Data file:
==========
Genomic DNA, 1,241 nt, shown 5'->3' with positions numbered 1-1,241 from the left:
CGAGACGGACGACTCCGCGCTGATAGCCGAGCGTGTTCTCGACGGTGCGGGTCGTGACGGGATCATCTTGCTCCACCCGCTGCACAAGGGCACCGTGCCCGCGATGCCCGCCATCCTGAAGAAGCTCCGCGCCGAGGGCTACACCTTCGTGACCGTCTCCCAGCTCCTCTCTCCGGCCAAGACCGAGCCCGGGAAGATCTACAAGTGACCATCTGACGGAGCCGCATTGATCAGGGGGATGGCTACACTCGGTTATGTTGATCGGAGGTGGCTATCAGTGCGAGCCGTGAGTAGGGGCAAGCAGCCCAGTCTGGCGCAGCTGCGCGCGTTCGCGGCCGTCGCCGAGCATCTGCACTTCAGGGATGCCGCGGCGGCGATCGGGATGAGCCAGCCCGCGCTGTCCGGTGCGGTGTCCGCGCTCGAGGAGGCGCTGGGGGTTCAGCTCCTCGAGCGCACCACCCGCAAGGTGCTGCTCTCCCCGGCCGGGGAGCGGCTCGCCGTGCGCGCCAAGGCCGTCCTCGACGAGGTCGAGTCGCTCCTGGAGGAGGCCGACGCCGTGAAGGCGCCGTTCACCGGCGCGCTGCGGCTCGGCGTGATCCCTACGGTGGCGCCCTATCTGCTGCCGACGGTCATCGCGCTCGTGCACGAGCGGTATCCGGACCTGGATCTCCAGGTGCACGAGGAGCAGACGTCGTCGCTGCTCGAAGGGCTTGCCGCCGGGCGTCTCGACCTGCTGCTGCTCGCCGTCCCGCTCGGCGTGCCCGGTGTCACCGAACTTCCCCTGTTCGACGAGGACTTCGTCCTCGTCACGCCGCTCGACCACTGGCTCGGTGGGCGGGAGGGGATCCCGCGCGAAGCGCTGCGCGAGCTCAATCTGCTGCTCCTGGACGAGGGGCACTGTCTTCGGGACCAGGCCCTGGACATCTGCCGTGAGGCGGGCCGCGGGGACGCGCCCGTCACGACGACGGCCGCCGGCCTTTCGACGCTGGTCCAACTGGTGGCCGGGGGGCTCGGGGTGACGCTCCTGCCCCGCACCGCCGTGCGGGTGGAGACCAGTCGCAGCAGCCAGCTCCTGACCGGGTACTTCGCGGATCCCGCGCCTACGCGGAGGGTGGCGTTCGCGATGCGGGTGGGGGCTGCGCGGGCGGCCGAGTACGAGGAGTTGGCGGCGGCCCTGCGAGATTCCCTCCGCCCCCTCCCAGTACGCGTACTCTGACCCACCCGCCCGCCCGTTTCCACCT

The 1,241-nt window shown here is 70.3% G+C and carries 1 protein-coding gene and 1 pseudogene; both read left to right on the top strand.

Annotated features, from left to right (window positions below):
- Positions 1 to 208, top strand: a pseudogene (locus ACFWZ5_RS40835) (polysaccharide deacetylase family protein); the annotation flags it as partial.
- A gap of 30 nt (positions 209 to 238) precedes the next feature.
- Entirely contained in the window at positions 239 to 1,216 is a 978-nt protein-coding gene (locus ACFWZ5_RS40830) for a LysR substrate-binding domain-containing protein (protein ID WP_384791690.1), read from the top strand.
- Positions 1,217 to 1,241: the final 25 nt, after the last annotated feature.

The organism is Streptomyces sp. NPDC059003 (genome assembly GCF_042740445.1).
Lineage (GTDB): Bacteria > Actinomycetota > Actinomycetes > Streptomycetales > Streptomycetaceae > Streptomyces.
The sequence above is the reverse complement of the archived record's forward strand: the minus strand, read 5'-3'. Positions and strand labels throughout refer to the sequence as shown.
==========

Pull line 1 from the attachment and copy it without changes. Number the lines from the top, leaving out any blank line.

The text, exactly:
Genomic DNA, 1,241 nt, shown 5'->3' with positions numbered 1-1,241 from the left: